Sarah Iselin, commissioner of the Massachusetts Division of Health Care Finance and Policy, told the residents the Legislature will likely take up a new law that will overhaul the state’s health care payment system. A special commission has recommended that Massachusetts insurers and public payers scrap their method of paying doctors and hospitals negotiated fees for individual visits and procedures.

Replacing it would be a system that would effectively put health providers on a budget, paying a set amount intended to cover a patient’s medical care for an entire year. Iselin acknowledged that this proposed global payment system bears “some methodological similarities’’ to capitation, a flat-fee system that was tried - and is considered to have been unsuccessful - during the 1990s.

In case this wasn’t confusing enough to doctors wondering how they’ll be paid, Iselin projected on a screen a chart offering a convoluted formula to explain the skewed incentives behind provider payments: “Cost per patient equals conditions per patient, times the number of episodes of care per condition, times the number and type of services per episode of care, times the number of processes per service, times the cost per process.’’ Pretty straightforward, right?

Oncologist Jack Evjy, a past president of the Massachusetts Medical Society, while noting the many health care advances over the past half century, said the current system is overdue for a change. He encouraged the residents to think of themselves as “coordinators and orchestrators’’ of a new health care system.

“Everywhere you turn, there is distress in the system,’’ Evjy said. “Everyone wants everything, and no one wants to pay. I happen to believe distress and tension is the way we make change. There’s a call for change, and all of you will be forced to respond to that.’’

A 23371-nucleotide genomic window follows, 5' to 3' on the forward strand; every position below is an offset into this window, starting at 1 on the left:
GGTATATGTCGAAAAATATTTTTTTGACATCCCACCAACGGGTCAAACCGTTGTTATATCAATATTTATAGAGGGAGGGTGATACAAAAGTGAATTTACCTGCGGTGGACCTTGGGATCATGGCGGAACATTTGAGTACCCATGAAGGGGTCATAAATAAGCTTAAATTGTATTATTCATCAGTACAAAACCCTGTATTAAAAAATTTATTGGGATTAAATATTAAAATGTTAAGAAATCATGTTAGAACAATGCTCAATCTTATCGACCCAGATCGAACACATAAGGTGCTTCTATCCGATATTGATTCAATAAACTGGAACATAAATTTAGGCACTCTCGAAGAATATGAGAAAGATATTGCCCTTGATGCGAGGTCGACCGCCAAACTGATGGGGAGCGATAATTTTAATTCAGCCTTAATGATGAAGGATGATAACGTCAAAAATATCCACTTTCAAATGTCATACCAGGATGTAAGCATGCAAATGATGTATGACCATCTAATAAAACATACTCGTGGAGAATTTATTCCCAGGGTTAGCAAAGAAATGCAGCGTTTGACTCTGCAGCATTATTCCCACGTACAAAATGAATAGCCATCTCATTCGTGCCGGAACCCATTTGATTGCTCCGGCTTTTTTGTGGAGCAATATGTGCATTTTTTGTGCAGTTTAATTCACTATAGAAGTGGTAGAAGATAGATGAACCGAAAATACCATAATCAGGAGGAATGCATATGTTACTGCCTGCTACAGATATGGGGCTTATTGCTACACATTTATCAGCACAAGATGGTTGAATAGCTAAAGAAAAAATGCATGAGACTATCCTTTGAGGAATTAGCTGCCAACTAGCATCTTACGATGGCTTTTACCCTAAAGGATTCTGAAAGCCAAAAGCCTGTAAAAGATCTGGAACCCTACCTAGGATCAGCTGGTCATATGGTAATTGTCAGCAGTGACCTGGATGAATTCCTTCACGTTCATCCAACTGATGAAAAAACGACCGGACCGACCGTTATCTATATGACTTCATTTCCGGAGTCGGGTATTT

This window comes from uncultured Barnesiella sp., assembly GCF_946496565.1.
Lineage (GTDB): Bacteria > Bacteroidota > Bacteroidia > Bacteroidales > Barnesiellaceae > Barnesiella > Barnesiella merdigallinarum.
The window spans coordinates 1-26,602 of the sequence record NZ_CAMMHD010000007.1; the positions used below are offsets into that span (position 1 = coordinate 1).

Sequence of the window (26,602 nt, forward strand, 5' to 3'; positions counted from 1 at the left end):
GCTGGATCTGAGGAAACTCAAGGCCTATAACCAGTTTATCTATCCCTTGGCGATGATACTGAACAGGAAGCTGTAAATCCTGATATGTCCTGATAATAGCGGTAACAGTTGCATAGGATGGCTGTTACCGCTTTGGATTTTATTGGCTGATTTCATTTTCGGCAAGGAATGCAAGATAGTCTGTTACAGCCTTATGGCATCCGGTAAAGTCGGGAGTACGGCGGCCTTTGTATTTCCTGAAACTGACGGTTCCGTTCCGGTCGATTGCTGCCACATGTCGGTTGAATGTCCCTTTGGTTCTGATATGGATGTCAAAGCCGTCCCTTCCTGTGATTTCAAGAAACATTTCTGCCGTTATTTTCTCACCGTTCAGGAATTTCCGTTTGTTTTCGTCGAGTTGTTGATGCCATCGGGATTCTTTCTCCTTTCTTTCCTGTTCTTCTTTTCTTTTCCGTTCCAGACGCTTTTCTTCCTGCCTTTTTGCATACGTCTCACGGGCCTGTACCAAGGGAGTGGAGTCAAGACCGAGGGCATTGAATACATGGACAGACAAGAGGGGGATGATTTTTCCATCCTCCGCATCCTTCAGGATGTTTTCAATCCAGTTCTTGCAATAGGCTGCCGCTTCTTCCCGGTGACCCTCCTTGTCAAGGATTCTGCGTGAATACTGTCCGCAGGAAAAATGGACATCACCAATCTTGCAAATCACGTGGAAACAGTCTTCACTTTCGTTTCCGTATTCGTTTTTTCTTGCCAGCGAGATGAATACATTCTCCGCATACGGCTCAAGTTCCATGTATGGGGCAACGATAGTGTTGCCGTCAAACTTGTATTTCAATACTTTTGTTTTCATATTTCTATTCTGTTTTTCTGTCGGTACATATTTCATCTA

Yet it’s far from certain the Obama administration’s push for national health reform will bear fruit. James Roosevelt Jr., president and chief executive of Tufts Health Plan, warned that Democratic leaders may have erred in trying to address the escalating cost of health care at the same time they were seeking to change the vehicle for delivering coverage. “Cost is absolutely critical to deal with,’’ Roosevelt said. “The question is: Should coverage be hostage to the cost issue?’’

Many of the residents attending the Tufts Health Care Institute program said they came away with a clearer understanding of insurers’ and employers’ perspectives, and of the larger economic and political context of their business, things they hadn’t learned in medical school. But they weren’t sure that would ease their frustration at aspects of the medical system they’re beginning to confront, from malpractice liability to the wrangling over insurance reimbursements.

“There are 10 different health plans that have 10 different ways of defining quality improvement,’’ said Alisha Kithcart, 29, a Tufts University senior resident at Cambridge Health Alliance. “Should I be dinged by a health plan for providing inappropriate care when I have uncooperative patients? Why should I be faulted?’’

Rosalie R. Phillips, executive director of the Tufts Health Care Institute and director of continuing education at the Tufts University School of Medicine, urged the residents to make the system more responsive - themselves and their patients.

“Those of us in the baby boom generation are going to need your help down the road,’’ Phillips told them.

Robert Weisman can be reached at weisman@globe.com.